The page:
John Wick, the Keanu Reeves vehicle opening today, probably has more in common with Carlos Saura’s dance films than with any other actioner currently at the multiplexes. The film is deliberately lacking in suspense. There’s no question as to whether the title character will triumph over the Russian crime family that ruined his life—Wick is presented as such an outstanding hit man that even other killers fear him. Rather, we’re invited to take pleasure in how he triumphs over them, which he does with grace and gusto. Most of the showdowns between Reeves and his enemies involve a fair amount of hand-to-hand combat, and the filmmakers present the fights like dance numbers. There isn’t much cutting during these scenes, so we get to appreciate the action choreography in real time. Moreover the camera often maintains enough of a distance from the performers so we can see their whole bodies.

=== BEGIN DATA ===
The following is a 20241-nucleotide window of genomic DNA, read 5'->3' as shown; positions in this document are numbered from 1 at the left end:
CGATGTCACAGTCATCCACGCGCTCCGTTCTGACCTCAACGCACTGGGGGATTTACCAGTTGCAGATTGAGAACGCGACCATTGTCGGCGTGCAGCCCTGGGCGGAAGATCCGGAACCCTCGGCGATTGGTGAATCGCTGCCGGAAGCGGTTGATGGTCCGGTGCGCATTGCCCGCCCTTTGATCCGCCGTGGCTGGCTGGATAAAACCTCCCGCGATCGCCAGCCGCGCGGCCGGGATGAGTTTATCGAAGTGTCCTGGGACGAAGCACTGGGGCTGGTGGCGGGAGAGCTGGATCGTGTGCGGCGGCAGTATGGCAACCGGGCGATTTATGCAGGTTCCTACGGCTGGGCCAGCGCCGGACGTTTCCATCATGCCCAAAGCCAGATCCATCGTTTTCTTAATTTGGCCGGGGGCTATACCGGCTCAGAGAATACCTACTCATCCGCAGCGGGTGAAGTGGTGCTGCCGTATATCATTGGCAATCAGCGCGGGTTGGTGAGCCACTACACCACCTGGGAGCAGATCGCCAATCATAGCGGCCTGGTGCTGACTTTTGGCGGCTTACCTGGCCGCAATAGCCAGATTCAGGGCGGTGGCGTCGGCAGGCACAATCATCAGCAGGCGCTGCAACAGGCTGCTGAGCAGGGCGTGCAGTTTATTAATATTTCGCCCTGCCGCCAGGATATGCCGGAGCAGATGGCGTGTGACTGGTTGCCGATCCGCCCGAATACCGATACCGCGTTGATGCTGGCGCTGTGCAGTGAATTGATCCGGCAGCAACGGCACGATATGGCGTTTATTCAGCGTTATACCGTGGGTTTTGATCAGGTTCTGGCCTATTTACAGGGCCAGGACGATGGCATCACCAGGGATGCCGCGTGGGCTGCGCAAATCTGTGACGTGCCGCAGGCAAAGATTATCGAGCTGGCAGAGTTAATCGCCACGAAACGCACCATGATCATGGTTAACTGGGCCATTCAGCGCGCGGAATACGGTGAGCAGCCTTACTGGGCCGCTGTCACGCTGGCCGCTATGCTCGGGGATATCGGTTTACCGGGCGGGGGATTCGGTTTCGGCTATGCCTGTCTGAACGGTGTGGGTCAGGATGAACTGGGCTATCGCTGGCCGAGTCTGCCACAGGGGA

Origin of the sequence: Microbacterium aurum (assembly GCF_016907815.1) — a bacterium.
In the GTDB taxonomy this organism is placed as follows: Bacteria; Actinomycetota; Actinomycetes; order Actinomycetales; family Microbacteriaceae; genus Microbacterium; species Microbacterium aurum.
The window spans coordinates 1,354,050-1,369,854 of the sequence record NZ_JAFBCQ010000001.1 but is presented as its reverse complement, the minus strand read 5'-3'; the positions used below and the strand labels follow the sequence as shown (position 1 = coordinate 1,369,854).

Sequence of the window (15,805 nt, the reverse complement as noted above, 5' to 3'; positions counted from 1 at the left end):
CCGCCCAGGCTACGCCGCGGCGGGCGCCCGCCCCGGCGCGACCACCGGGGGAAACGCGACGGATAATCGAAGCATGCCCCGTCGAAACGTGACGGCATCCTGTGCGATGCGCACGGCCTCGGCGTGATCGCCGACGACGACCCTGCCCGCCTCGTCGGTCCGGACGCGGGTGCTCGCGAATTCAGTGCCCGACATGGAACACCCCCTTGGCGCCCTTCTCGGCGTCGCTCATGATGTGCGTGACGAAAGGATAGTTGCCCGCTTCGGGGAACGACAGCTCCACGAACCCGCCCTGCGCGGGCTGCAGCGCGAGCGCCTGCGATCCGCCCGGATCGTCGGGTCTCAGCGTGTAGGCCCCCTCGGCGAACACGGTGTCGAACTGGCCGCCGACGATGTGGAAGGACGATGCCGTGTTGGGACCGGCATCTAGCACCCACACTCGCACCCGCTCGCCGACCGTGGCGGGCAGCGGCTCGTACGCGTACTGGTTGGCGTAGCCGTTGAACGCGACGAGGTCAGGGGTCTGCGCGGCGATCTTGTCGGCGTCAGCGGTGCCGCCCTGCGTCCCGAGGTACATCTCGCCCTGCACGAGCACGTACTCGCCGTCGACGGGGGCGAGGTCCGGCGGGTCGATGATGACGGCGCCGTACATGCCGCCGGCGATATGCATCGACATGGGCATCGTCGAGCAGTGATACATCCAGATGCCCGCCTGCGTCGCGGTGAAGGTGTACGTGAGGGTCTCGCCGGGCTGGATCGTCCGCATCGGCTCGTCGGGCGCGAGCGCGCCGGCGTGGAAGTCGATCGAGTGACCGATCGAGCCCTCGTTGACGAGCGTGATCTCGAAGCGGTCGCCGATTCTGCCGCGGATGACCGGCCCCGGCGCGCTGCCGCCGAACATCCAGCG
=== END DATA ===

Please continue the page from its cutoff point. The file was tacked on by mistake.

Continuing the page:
I’ve got to tip my hat to Reeves. The actor, who turned 50 last month, has evidently applied himself to choreography with the discipline (if not necessarily the inherent ease) of a Jackie Chan or a Gene Kelly. He also acknowledges his limitations as a performer and constructs his screen presence accordingly. Rather than appeal to audience sympathy, Reeves plays up his blankness to tantalizing effect. Wick seems to be evaporating from sight whenever he isn’t fighting someone—as such, when the action scenes begin, they give the film a genuine surge of energy. Another striking thing about the movie is that, despite being a revenge thriller, it doesn’t go out of its way to appeal to vigilante fantasies. The plot is so elemental and the hero so hollow that one identifies most strongly with the stunt coordinators, whose brilliant work—satisfying entirely on its own terms—pushes John Wick surprisingly close to the realm of pure cinema.